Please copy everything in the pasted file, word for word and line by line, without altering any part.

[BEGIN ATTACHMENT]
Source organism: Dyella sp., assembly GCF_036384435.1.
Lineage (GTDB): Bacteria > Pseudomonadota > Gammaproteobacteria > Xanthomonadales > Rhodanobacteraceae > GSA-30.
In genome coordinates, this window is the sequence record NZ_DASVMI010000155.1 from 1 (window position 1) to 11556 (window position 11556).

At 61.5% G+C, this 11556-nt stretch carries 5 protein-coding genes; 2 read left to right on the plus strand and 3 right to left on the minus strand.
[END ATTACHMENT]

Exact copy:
Source organism: Dyella sp., assembly GCF_036384435.1.
Lineage (GTDB): Bacteria > Pseudomonadota > Gammaproteobacteria > Xanthomonadales > Rhodanobacteraceae > GSA-30.
In genome coordinates, this window is the sequence record NZ_DASVMI010000155.1 from 1 (window position 1) to 11556 (window position 11556).

At 61.5% G+C, this 11556-nt stretch carries 5 protein-coding genes; 2 read left to right on the plus strand and 3 right to left on the minus strand.